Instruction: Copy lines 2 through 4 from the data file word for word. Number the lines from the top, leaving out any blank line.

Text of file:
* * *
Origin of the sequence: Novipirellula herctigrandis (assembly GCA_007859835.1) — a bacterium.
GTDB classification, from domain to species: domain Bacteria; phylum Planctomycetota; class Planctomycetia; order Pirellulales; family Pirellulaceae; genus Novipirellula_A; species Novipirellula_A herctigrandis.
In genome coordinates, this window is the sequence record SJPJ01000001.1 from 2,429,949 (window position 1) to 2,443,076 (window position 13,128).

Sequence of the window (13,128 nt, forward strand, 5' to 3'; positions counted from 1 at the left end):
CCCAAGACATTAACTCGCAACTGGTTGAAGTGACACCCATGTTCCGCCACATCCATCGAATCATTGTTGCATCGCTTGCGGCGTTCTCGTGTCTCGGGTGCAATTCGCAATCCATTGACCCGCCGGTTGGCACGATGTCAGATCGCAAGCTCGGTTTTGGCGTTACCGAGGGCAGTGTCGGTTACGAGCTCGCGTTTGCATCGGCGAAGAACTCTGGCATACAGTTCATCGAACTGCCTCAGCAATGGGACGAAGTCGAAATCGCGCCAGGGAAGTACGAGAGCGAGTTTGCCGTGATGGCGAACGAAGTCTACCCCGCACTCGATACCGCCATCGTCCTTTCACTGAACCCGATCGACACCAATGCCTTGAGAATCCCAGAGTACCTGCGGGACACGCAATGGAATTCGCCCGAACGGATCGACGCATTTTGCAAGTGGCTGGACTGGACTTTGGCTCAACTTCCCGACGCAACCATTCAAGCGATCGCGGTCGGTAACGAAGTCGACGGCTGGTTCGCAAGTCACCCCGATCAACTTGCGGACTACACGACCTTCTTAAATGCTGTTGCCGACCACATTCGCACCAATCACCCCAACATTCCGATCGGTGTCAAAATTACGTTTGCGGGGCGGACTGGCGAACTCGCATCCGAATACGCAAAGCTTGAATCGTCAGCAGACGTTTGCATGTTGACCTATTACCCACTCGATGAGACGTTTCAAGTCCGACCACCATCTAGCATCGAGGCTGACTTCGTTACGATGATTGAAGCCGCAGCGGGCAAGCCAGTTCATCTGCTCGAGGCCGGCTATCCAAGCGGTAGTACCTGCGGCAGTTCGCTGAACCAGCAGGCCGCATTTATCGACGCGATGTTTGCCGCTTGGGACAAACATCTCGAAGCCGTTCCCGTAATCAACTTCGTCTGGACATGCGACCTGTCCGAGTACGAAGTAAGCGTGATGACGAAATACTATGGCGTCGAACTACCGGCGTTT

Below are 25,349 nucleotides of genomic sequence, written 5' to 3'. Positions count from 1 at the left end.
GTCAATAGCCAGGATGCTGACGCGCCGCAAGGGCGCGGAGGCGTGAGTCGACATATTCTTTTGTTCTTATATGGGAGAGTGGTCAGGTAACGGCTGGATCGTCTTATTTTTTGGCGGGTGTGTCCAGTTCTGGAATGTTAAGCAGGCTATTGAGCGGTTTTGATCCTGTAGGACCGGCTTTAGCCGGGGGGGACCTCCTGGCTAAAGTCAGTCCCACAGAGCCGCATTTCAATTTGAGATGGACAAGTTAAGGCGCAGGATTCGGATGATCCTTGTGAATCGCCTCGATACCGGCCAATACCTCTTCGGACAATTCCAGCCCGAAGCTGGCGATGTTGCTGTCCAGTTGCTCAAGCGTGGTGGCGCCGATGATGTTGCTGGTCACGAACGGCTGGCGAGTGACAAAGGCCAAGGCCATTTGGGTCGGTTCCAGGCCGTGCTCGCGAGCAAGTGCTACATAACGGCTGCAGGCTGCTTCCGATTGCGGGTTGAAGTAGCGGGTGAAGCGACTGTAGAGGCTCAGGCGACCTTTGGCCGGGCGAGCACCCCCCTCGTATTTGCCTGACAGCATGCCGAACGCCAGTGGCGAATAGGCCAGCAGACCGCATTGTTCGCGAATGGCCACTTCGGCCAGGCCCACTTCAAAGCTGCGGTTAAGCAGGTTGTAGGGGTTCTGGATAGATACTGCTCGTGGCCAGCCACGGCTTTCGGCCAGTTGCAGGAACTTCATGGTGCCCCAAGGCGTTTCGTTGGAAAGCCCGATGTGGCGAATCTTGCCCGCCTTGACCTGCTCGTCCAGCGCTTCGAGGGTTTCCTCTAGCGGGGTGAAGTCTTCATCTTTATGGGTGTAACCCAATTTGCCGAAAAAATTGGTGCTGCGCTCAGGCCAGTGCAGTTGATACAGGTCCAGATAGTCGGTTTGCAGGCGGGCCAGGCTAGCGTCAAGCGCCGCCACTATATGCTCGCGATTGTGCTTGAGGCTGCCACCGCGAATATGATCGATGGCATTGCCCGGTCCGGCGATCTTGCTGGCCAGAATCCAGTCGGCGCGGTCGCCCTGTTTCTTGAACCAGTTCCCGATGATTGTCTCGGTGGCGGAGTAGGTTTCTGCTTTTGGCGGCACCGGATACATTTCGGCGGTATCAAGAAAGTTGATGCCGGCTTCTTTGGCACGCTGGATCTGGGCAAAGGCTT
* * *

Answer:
GTDB classification, from domain to species: domain Bacteria; phylum Planctomycetota; class Planctomycetia; order Pirellulales; family Pirellulaceae; genus Novipirellula_A; species Novipirellula_A herctigrandis.
In genome coordinates, this window is the sequence record SJPJ01000001.1 from 2,429,949 (window position 1) to 2,443,076 (window position 13,128).

Sequence of the window (13,128 nt, forward strand, 5' to 3'; positions counted from 1 at the left end):